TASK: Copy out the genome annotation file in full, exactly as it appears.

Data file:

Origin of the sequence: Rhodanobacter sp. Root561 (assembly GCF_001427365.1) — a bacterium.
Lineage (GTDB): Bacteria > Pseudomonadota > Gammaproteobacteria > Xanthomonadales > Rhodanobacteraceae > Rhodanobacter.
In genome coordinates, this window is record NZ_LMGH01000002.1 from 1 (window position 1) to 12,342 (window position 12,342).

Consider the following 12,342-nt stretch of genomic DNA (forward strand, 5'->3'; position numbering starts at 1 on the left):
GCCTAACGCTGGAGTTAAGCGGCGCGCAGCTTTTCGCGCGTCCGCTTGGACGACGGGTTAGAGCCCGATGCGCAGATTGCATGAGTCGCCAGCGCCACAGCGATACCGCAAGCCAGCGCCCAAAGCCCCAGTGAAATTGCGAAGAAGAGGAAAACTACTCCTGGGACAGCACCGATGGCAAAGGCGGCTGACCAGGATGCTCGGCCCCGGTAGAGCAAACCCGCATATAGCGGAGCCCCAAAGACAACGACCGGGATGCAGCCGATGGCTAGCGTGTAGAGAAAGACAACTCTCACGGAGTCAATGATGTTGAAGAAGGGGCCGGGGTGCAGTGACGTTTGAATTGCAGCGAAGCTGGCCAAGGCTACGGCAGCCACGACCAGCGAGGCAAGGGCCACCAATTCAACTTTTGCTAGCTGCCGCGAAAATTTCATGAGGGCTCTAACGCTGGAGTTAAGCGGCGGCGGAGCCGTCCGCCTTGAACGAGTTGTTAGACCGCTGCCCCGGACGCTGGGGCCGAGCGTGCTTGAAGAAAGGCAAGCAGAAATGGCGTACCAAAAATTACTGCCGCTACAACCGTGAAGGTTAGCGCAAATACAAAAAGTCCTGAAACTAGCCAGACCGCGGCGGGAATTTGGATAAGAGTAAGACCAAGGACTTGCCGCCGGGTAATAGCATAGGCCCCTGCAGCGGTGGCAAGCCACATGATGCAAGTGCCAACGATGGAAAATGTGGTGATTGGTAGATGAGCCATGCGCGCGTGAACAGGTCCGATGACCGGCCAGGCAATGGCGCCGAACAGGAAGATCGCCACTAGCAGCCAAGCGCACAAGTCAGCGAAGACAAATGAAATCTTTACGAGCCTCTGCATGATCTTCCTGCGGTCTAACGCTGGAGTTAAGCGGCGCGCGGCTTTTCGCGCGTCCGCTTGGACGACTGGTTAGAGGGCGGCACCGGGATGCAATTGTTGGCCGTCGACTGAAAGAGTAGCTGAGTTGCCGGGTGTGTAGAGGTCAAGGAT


Origin of the sequence: Rhodanobacter sp. Root561 (assembly GCF_001427365.1) — a bacterium.
Lineage (GTDB): Bacteria > Pseudomonadota > Gammaproteobacteria > Xanthomonadales > Rhodanobacteraceae > Rhodanobacter.
In genome coordinates, this window is record NZ_LMGH01000002.1 from 1 (window position 1) to 12,342 (window position 12,342).

Consider the following 12,342-nt stretch of genomic DNA (forward strand, 5'->3'; position numbering starts at 1 on the left):
GCCTAACGCTGGAGTTAAGCGGCGCGCAGCTTTTCGCGCGTCCGCTTGGACGACGGGTTAGAGCCCGATGCGCAGATTGCATGAGTCGCCAGCGCCACAGCGATACCGCAAGCCAGCGCCCAAAGCCCCAGTGAAATTGCGAAGAAGAGGAAAACTACTCCTGGGACAGCACCGATGGCAAAGGCGGCTGACCAGGATGCTCGGCCCCGGTAGAGCAAACCCGCATATAGCGGAGCCCCAAAGACAACGACCGGGATGCAGCCGATGGCTAGCGTGTAGAGAAAGACAACTCTCACGGAGTCAATGATGTTGAAGAAGGGGCCGGGGTGCAGTGACGTTTGAATTGCAGCGAAGCTGGCCAAGGCTACGGCAGCCACGACCAGCGAGGCAAGGGCCACCAATTCAACTTTTGCTAGCTGCCGCGAAAATTTCATGAGGGCTCTAACGCTGGAGTTAAGCGGCGGCGGAGCCGTCCGCCTTGAACGAGTTGTTAGACCGCTGCCCCGGACGCTGGGGCCGAGCGTGCTTGAAGAAAGGCAAGCAGAAATGGCGTACCAAAAATTACTGCCGCTACAACCGTGAAGGTTAGCGCAAATACAAAAAGTCCTGAAACTAGCCAGACCGCGGCGGGAATTTGGATAAGAGTAAGACCAAGGACTTGCCGCCGGGTAATAGCATAGGCCCCTGCAGCGGTGGCAAGCCACATGATGCAAGTGCCAACGATGGAAAATGTGGTGATTGGTAGATGAGCCATGCGCGCGTGAACAGGTCCGATGACCGGCCAGGCAATGGCGCCGAACAGGAAGATCGCCACTAGCAGCCAAGCGCACAAGTCAGCGAAGACAAATGAAATCTTTACGAGCCTCTGCATGATCTTCCTGCGGTCTAACGCTGGAGTTAAGCGGCGCGCGGCTTTTCGCGCGTCCGCTTGGACGACTGGTTAGAGGGCGGCACCGGGATGCAATTGTTGGCCGTCGACTGAAAGAGTAGCTGAGTTGCCGGGTGTGTAGAGGTCAAGGAT